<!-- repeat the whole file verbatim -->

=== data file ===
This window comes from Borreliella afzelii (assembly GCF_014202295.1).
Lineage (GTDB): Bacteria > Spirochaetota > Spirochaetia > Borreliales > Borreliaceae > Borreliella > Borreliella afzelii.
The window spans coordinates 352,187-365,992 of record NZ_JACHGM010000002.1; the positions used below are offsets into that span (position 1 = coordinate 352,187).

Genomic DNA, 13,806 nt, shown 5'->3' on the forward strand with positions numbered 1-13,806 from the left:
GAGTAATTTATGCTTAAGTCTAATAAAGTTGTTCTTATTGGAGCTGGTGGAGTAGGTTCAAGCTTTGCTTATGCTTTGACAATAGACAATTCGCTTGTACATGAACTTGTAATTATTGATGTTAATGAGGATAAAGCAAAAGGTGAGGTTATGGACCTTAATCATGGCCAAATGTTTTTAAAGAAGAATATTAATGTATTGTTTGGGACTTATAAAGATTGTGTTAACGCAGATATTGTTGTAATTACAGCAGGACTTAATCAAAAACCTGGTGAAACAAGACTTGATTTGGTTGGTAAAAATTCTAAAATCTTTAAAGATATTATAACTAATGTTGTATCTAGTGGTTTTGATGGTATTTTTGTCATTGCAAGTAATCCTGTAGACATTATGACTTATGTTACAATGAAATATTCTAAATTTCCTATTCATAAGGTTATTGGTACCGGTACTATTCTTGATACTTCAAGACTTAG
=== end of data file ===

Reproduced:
This window comes from Borreliella afzelii (assembly GCF_014202295.1).
Lineage (GTDB): Bacteria > Spirochaetota > Spirochaetia > Borreliales > Borreliaceae > Borreliella > Borreliella afzelii.
The window spans coordinates 352,187-365,992 of record NZ_JACHGM010000002.1; the positions used below are offsets into that span (position 1 = coordinate 352,187).

Genomic DNA, 13,806 nt, shown 5'->3' on the forward strand with positions numbered 1-13,806 from the left:
GAGTAATTTATGCTTAAGTCTAATAAAGTTGTTCTTATTGGAGCTGGTGGAGTAGGTTCAAGCTTTGCTTATGCTTTGACAATAGACAATTCGCTTGTACATGAACTTGTAATTATTGATGTTAATGAGGATAAAGCAAAAGGTGAGGTTATGGACCTTAATCATGGCCAAATGTTTTTAAAGAAGAATATTAATGTATTGTTTGGGACTTATAAAGATTGTGTTAACGCAGATATTGTTGTAATTACAGCAGGACTTAATCAAAAACCTGGTGAAACAAGACTTGATTTGGTTGGTAAAAATTCTAAAATCTTTAAAGATATTATAACTAATGTTGTATCTAGTGGTTTTGATGGTATTTTTGTCATTGCAAGTAATCCTGTAGACATTATGACTTATGTTACAATGAAATATTCTAAATTTCCTATTCATAAGGTTATTGGTACCGGTACTATTCTTGATACTTCAAGACTTAG